The Internet is a vast ocean of information and people.
By Gavin Richardson
Webroot and its Secure Anywhere product for the home is a great option for the person with multiple devices who wants protection from inappropriate web finds and from incoming attacks and identity theft. If you have a lot of work or personal information online, consider this option. For $60, you get a complete Internet security package that will work across five devices together. The unique perks for Webroot include a data-storage option, network monitor and online activity trace eliminator. Webroot works on both Mac and Windows platforms as well as on most mobile operating systems.
NetNanny is another popular, family-directed Internet software option. It provides many of the same basic features as K9 Web Protection. The language blocker will switch out a foul-language word (in a comment on Facebook or YouTube) with a string of gibberish characters. NetNanny will also record all activity on the device and have it available for review for the following 24 hours. If something happened to a family member and you were curious about his or her last day of correspondence, you can look through the recordings. NetNanny’s pricing structure can get complicated with different products for each operating system. It has a Family Protection Pass that gives 10 licenses for $80, but those licenses do not work on Windows XP or iOS (iPhone/iPad) systems. This, however, could be a plus to customize your needs versus the larger license package that other companies provide. The NetNanny blog offers good content on security issues with children and teenagers.
SafeEyes is one of many security options from McAfee. The neatest aspect about SafeEyes is its design for the family. McAfee also has business options that can work for a church computer lab. You will probably want features similar to those of SafeEyes, which allows you to block/monitor social activity on platforms that can give access to people or images you do not want to see. From online videos and games to instant messaging, music and more, they have options to protect your family. Similar to other software options, these can send reports of activity over the network. McAfee’s pricing structure puts it on the higher end pricewise. You can get set up for $50 to $70 (or more depending on your products), but the costs are subscription-based, so you will pay the same amount each year. If you do not maintain your subscription, your software will stop updating and become more of a drag on your computer than a help. SafeEyes and most other McAfee software has a free download option letting you try it before purchasing. You can have more confidence moving forward from there.
Qustodio is a solid option to use for protecting your children and monitoring their activity across computers and platforms. A unique feature is the option for reports on with whom and how much your child is text messaging. Because of their focus on mobile protection, they can also track your child’s activity in real time. The interface for setting up individual users and their safety settings is friendly to navigate. Qustodio also gives detailed social media reports. If you want to know how long you, or a child, was on a social media website, that can be reported as well. Pricing is on a yearly subscription basis and in the same range as McAfee. Qustodio is different from McAfee as it offers a slightly larger package (five devices versus three devices) for similarly-priced options. Their school packages could be used for church computer labs.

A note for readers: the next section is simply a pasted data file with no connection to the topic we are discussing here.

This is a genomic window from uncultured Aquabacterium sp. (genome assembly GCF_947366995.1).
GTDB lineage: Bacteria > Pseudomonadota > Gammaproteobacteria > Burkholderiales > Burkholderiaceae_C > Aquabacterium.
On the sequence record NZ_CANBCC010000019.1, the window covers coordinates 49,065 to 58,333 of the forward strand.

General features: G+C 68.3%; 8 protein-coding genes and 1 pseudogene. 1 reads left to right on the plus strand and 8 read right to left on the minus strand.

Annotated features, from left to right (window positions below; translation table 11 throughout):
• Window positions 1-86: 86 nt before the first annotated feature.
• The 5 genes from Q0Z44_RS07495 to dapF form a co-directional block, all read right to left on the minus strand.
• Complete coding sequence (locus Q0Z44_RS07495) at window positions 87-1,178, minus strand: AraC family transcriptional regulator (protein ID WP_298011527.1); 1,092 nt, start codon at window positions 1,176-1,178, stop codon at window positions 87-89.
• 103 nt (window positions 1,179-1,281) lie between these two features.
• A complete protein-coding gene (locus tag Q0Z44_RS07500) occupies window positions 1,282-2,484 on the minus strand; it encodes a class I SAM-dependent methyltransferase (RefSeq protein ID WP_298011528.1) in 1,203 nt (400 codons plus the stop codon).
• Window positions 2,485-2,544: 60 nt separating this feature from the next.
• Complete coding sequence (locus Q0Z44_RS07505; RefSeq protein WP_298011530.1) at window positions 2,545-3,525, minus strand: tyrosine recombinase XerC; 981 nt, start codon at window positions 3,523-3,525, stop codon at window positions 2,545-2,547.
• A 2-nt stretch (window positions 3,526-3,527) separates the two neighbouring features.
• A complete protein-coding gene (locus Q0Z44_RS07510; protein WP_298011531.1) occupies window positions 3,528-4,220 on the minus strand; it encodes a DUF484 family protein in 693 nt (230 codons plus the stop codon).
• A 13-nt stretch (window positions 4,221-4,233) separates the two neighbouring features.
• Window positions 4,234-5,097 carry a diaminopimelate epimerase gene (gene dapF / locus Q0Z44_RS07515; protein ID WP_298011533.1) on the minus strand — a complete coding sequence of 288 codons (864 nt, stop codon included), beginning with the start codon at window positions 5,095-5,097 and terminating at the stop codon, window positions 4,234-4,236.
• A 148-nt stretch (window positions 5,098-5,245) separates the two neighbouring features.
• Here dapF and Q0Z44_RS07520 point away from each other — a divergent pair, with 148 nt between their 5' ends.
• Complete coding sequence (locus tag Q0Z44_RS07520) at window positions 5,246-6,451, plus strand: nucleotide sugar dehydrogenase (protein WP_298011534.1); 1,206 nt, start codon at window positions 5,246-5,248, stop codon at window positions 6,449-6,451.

BrowseControl is designed for business. If you operate a computer lab at the church, this could be a solid option. It has options for banning specific websites as well as keyword/category bans for sites you might not know need to be banned. You can also block any file downloads (or at least download and then run), which can help protect a network from virus or malware infections. If you know you want to allow your older kids access to certain websites while blocking younger ones, BrowseControl has a scheduling option for blocking sites. You can also set up different permissions for each user on the network. If you are unsure how to get this installed on all your computers, there is a remote install option. The pricing starts at $79 for a single user. The pricing structure for multiple computers and license needs is clear. BrowseControl also offers a free 21-day trial period.
InternetLock is a cost-effective solution for the home computer owner who wants many customized parameters for Internet security. For $29.95, you can password protect, schedule block, define user restrictions and more for your home computer. They also offer a fully functioning free trial to use without a time limit. Only after InternetLock has proven worthwhile for your needs are you asked to pay for it. You will see a reminder-to-pay button until you get a registration code/license. One limitation with InternetLock is that it is currently only for the Windows operating system.
Barracuda Network’s price puts it beyond many church budgets. However, when it comes to security, you will not find much better. The question is whether you need that much security. If you have a problem with Internet security, a large network of computers or want to monitor a wireless network for a big congregation, Barracuda might be the option to consider. Detailed reporting, tons of security features and options, and a dedicated support team are just a few options that set them apart from stand-alone installed software.
The particular software platform you choose to protect your congregation and/or family does not matter a great deal. What does matter is that you are doing something to protect the people that God has entrusted to your care. Take some time to invest in protection for those whom you love and care.